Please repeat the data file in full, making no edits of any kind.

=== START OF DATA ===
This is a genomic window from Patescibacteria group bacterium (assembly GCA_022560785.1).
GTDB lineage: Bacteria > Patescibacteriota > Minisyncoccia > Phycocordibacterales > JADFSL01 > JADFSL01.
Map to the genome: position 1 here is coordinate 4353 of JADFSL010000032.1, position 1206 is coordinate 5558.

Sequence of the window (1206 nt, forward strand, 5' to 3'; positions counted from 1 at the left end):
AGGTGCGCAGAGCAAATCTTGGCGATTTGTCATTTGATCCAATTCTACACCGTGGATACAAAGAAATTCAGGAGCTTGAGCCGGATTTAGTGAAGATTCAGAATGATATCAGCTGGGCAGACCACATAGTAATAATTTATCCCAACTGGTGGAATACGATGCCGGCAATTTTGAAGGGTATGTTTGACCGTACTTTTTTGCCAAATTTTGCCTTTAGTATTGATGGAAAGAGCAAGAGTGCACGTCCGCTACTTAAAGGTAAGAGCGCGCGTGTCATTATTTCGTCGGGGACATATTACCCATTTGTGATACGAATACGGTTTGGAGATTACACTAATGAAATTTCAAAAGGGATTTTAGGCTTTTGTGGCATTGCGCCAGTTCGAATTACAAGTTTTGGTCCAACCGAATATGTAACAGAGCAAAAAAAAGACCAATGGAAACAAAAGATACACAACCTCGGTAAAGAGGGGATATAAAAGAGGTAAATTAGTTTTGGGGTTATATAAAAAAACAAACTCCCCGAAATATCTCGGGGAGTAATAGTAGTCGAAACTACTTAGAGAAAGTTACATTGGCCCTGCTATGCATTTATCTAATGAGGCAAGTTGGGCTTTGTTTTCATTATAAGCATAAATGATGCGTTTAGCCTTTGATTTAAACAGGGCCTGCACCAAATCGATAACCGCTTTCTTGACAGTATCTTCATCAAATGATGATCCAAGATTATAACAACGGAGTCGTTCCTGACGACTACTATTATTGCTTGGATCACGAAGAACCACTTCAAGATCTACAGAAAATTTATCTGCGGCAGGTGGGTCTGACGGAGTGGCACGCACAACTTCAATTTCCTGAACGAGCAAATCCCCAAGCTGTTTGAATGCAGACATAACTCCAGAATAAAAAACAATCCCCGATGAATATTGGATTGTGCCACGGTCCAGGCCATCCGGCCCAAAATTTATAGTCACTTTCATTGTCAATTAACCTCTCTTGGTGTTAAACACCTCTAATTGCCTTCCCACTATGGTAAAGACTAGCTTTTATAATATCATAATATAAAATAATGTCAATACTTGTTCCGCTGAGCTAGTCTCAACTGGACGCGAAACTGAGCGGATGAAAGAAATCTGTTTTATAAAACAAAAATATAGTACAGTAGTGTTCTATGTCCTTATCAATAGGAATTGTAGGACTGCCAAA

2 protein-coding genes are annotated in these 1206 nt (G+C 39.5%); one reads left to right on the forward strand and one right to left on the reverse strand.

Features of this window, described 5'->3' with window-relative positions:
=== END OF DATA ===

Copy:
This is a genomic window from Patescibacteria group bacterium (assembly GCA_022560785.1).
GTDB lineage: Bacteria > Patescibacteriota > Minisyncoccia > Phycocordibacterales > JADFSL01 > JADFSL01.
Map to the genome: position 1 here is coordinate 4353 of JADFSL010000032.1, position 1206 is coordinate 5558.

Sequence of the window (1206 nt, forward strand, 5' to 3'; positions counted from 1 at the left end):
AGGTGCGCAGAGCAAATCTTGGCGATTTGTCATTTGATCCAATTCTACACCGTGGATACAAAGAAATTCAGGAGCTTGAGCCGGATTTAGTGAAGATTCAGAATGATATCAGCTGGGCAGACCACATAGTAATAATTTATCCCAACTGGTGGAATACGATGCCGGCAATTTTGAAGGGTATGTTTGACCGTACTTTTTTGCCAAATTTTGCCTTTAGTATTGATGGAAAGAGCAAGAGTGCACGTCCGCTACTTAAAGGTAAGAGCGCGCGTGTCATTATTTCGTCGGGGACATATTACCCATTTGTGATACGAATACGGTTTGGAGATTACACTAATGAAATTTCAAAAGGGATTTTAGGCTTTTGTGGCATTGCGCCAGTTCGAATTACAAGTTTTGGTCCAACCGAATATGTAACAGAGCAAAAAAAAGACCAATGGAAACAAAAGATACACAACCTCGGTAAAGAGGGGATATAAAAGAGGTAAATTAGTTTTGGGGTTATATAAAAAAACAAACTCCCCGAAATATCTCGGGGAGTAATAGTAGTCGAAACTACTTAGAGAAAGTTACATTGGCCCTGCTATGCATTTATCTAATGAGGCAAGTTGGGCTTTGTTTTCATTATAAGCATAAATGATGCGTTTAGCCTTTGATTTAAACAGGGCCTGCACCAAATCGATAACCGCTTTCTTGACAGTATCTTCATCAAATGATGATCCAAGATTATAACAACGGAGTCGTTCCTGACGACTACTATTATTGCTTGGATCACGAAGAACCACTTCAAGATCTACAGAAAATTTATCTGCGGCAGGTGGGTCTGACGGAGTGGCACGCACAACTTCAATTTCCTGAACGAGCAAATCCCCAAGCTGTTTGAATGCAGACATAACTCCAGAATAAAAAACAATCCCCGATGAATATTGGATTGTGCCACGGTCCAGGCCATCCGGCCCAAAATTTATAGTCACTTTCATTGTCAATTAACCTCTCTTGGTGTTAAACACCTCTAATTGCCTTCCCACTATGGTAAAGACTAGCTTTTATAATATCATAATATAAAATAATGTCAATACTTGTTCCGCTGAGCTAGTCTCAACTGGACGCGAAACTGAGCGGATGAAAGAAATCTGTTTTATAAAACAAAAATATAGTACAGTAGTGTTCTATGTCCTTATCAATAGGAATTGTAGGACTGCCAAA

2 protein-coding genes are annotated in these 1206 nt (G+C 39.5%); one reads left to right on the forward strand and one right to left on the reverse strand.

Features of this window, described 5'->3' with window-relative positions: